The Toledo School District might be able to keep its “Indians” moniker after all — that is, if an opinion from the Washington State Office of the Attorney General allows it.
The school board on Thursday night approved action to solicit a letter from the state attorney general’s office to see if the district’s boundaries fall within close enough proximity to Cowlitz tribal land, or any native trusts or tribal reservation, to be considered for an exemption clause included in recent legislation.
Although House Bill 1356, passed by the state Legislature in April, prohibits the use of discriminatory school mascots, logos or team names, a section within the law allows an exception for public schools located within Indigenous land or if the district neighbors a county with part of a tribal reservation or land trust.
The Cowlitz Indian Tribe’s administrative building, which is in Longview in Cowlitz County, neighbors Lewis County. The district believes there may be a case to be made with its proximity to prominent Cowlitz Native land.
All exemptions detailed require consultation from the tribe. School board member Heidi Buswell wrote in a letter to the board Thursday night that the Cowlitz Tribal Council has taken “recent action” to support the district’s effort in keeping its current mascot.
“This support is something tangible that we can present to the state as we move through the process,” she wrote.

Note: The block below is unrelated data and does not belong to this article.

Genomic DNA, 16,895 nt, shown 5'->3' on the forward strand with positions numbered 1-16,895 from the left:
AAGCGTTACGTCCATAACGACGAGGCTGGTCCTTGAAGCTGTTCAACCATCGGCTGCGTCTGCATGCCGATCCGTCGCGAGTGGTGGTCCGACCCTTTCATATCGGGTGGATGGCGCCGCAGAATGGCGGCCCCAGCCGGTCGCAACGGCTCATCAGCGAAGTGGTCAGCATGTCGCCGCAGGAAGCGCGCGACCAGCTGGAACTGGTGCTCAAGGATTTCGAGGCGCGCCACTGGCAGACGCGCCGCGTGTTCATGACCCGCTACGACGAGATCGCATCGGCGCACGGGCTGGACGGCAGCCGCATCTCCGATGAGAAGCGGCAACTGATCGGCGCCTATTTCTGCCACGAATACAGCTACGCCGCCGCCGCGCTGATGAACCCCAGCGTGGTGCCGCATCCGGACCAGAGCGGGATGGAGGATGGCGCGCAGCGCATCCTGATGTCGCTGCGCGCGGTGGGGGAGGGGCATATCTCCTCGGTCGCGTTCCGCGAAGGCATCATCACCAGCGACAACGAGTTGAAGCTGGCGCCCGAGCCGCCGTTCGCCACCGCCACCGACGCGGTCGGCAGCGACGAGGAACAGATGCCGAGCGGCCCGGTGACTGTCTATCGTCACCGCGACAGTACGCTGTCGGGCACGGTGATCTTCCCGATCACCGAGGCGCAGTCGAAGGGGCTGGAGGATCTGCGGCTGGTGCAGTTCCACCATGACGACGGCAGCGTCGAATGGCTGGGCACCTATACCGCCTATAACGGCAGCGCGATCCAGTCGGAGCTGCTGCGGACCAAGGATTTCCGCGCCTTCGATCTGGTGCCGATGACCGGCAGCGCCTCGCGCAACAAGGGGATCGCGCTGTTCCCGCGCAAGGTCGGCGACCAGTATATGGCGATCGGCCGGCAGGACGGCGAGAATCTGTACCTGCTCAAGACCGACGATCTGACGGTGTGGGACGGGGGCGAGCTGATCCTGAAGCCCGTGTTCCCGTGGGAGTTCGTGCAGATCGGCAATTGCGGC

The school board also tabled action Thursday night to select a name for rebranding. The “Riverhawks” name has floated to the top with majority student approval and looks to be the district’s frontrunning option as it moves forward with rebranding.
"Until we have an opinion from the attorney general, I'm recommending we hold off on making a decision on rebranding,” Superintendent Chris Rust said.
But time is ticking.
The Toledo district, and many others that sport Native names and mascots on their athletic gear and in school hallways, are required to have new mascots in place by Jan. 1 next year. Discussion at the board meeting focused around whether or not they believed the district could get a timely response from the attorney general on the matter.
According to a rough estimate, Rust said the rebranding effort is expected to cost their district anywhere from $75,000 to $100,000. And although state funds have been allocated to cover those costs, school districts may have to pay the money up front and later be reimbursed.
Rust said that Rep. Debra Lekanoff, D-Bow, has been vocal about how the goal of this bill is to spark discussion with tribes and engage in possible decisions to rebrand.
"At least, in the spirit of the legislation, we're already in line," he said.
The district this month also wrapped up a series of stakeholder discussions that included multiple meetings with Tribal members, Toledo alumni, district staff and the wider community. Rust estimates an overwhelming majority of stakeholders would like to keep the “Indians” mascot, even many local Tribal members, but there’s also been a growing sentiment around the community that the change might be inevitable.
Board Chair Monique Norberg said, because some Cowlitz Tribal members have shown support for keeping its moniker, it’s important they table a final decision on a new name until they can have the state’s attorney general weigh in on their exemption request.